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  In 1965, Thurstan Shaw, a British archaeologist, discovered the partial remains of a skull. They had been excavating and studying material at Iho Eleru (‘cave of ashes’, also called Iwo Eleru) in what is now Ondo State.
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Thurstan and his team knew that this was no ordinary find. The incomplete skull did not resemble that of an anatomically modern human. But it also didn’t look enough like the prehistoric hominids known to archaeologists at the time. Based on the charcoal remains in the area, the skull was dated to about 9,250 BC. It was eleven thousand years old. Or so it seemed. In 2011, researchers reexamined the partial skull using a more reliable technique. They concluded that it was at least 13,000 years old—two thousand years older than previously thought. That made it the oldest known human fossil in Nigeria and West Africa.

Why This Find Is Important

The further back one goes, the more scarce evidence of the human presence in Nigeria. The Nok culture, Nigeria’s oldest civilization, began flourishing three thousand years ago and faded into oblivion a thousand years later. Iron smelters may have lived in what is now Enugu State almost four thousand years Before Present (BP).  And the builders of the Dufuna boat, Africa’s oldest known waterborne vessel, traversed the rivers of North-Eastern Nigeria about 6,000 BC.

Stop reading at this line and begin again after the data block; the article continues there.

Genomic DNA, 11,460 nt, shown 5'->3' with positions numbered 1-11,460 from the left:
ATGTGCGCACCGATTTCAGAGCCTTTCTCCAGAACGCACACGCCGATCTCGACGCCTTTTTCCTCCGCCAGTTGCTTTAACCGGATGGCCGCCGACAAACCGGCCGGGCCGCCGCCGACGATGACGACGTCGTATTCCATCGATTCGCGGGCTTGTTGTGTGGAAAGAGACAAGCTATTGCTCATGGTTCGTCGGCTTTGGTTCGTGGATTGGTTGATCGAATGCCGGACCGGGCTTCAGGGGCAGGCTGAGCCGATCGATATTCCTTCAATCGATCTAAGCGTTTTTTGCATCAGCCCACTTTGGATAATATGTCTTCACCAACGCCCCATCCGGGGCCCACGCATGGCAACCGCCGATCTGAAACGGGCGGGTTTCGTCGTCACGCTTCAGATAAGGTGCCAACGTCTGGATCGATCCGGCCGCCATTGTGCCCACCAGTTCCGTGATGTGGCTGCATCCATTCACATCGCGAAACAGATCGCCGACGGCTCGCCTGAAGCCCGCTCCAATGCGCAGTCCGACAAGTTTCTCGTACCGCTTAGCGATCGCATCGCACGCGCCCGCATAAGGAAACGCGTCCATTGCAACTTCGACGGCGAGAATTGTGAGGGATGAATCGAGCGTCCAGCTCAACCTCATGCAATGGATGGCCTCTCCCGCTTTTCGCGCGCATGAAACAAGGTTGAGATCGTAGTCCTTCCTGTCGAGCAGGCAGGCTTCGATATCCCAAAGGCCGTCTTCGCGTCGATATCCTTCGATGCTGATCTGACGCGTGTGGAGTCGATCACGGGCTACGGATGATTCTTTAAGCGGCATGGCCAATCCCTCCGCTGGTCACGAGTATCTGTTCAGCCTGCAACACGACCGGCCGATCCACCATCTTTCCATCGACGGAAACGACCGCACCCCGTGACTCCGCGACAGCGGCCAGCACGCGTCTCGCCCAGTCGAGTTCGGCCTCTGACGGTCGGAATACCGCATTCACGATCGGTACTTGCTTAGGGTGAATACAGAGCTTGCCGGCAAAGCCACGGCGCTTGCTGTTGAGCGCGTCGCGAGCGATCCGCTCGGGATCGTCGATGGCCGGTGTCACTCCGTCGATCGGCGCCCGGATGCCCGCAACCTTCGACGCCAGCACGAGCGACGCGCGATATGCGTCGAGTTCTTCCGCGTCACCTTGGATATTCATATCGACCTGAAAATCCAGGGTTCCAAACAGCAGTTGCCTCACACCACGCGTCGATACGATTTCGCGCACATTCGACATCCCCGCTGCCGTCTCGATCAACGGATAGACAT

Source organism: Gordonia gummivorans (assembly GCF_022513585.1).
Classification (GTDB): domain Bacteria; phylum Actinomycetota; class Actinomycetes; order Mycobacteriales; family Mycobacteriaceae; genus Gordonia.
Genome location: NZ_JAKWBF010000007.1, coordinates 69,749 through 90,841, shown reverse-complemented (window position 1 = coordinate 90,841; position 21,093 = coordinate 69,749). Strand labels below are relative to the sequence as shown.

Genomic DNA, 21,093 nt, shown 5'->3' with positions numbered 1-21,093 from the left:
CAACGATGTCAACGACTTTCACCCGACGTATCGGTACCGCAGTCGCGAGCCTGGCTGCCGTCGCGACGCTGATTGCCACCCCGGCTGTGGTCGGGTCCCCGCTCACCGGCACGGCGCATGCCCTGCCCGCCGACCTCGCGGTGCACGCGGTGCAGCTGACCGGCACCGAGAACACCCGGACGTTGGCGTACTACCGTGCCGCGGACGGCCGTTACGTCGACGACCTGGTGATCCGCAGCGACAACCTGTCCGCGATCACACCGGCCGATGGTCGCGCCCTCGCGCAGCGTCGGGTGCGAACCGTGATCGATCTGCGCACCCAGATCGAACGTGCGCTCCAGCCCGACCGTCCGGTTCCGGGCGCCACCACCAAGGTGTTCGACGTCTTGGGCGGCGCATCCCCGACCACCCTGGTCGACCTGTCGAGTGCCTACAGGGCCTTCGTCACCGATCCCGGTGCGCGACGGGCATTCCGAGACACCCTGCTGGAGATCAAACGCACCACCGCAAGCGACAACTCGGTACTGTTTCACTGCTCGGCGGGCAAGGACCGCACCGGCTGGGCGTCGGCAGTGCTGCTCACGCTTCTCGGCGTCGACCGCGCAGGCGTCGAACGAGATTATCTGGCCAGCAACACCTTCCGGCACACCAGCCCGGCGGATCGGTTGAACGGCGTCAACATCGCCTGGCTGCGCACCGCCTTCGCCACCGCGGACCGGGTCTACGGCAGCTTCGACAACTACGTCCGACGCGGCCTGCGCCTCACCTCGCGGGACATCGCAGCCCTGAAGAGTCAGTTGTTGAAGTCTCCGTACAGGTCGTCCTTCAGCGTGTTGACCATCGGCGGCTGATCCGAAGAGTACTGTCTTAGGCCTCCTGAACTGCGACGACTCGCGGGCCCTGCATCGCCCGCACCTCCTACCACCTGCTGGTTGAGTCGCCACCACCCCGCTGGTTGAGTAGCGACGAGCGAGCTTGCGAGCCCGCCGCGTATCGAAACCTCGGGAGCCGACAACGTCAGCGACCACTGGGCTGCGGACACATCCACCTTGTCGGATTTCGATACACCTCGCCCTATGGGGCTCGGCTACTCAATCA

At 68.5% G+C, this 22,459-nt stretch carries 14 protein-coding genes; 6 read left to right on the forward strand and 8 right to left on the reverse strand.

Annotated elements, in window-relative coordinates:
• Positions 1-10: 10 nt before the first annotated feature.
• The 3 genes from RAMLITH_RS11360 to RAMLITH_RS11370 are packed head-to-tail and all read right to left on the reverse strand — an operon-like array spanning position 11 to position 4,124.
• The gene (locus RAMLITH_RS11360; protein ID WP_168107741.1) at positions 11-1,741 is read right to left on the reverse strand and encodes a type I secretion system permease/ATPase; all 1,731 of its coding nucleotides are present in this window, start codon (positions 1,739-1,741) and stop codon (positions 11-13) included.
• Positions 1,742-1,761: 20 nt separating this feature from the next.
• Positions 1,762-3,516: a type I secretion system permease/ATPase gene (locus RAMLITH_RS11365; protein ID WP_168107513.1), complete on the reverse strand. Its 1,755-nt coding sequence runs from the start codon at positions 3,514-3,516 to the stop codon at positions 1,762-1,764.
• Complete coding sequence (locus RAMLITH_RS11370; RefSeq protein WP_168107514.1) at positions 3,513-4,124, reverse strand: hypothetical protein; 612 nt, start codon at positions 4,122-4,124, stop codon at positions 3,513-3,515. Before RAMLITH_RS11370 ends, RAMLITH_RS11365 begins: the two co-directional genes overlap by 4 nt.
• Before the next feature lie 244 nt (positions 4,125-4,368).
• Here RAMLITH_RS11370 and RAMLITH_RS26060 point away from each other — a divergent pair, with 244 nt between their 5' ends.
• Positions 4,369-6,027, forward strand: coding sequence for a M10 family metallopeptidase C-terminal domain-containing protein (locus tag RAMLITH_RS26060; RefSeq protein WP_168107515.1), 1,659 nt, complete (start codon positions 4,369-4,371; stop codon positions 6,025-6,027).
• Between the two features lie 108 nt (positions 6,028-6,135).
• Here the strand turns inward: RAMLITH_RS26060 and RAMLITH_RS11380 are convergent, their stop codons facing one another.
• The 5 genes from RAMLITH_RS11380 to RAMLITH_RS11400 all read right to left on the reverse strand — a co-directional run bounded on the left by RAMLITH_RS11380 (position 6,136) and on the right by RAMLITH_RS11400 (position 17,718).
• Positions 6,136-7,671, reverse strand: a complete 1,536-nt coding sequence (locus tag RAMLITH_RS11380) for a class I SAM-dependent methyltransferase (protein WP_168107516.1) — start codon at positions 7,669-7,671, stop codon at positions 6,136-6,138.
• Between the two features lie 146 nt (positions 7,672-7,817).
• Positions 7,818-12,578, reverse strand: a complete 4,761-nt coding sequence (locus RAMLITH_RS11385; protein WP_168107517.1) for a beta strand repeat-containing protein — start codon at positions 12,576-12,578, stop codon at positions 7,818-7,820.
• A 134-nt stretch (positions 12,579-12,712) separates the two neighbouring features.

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But none of these rival the Iwo Eleru skull, both in terms of antiquity and implications for the human race. Some archaeologists say that the Iwo Eleru fossil may represent the product of fraternization between modern and archaic humans. Others believe that it was a remnant of a dying breed of prehistoric people. Regardless of which one of these views is right, it appears that primitive sub-species of humans were living in what is now South Western Nigeria ‘just’ 13,000 years ago. There were at least two (maybe even more) types of humans inhabiting ‘Nigeria’ at that time. Today, there’s only one left: Homo sapiens.

There’s More Yet To Be Discovered

But this exciting find poses more questions than it answers. Can we know for certain what it represents—a transitory stage of humans or the result of interbreeding between human sub-species? Early in 2020, scientists reported that they had found evidence of a ‘ghost ancestor’ of modern West Africans in the DNA of people living in this region. In other words, a sub-species previously unknown to researchers may have been involved in the emergence of modern West Africans. All of this points to a complex, yet fascinating past. For prehistory enthusiasts and professionals alike, the future holds a lot of discoveries that could make the field even livelier than it currently is. However, locals haven’t been involved nearly enough. The state of archaeology in most Nigerian universities leaves much to be desired. And unless there’s support for the profession from private and public sector concerns, discoveries like Iwo Eleru will remain largely a subject for Western researchers. There’s hope that this will change and that more Nigerians will have a good reason to be awed by the wonders that lay underneath their feet. Featured Image Source: BBC
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This article was first published on 28th May 2021


Ikenna Nwachukwu holds a bachelor's degree in Economics from the University of Nigeria, Nsukka. He loves to look at the world through multiple lenses- economic, political, religious and philosophical- and to write about what he observes in a witty, yet reflective style.

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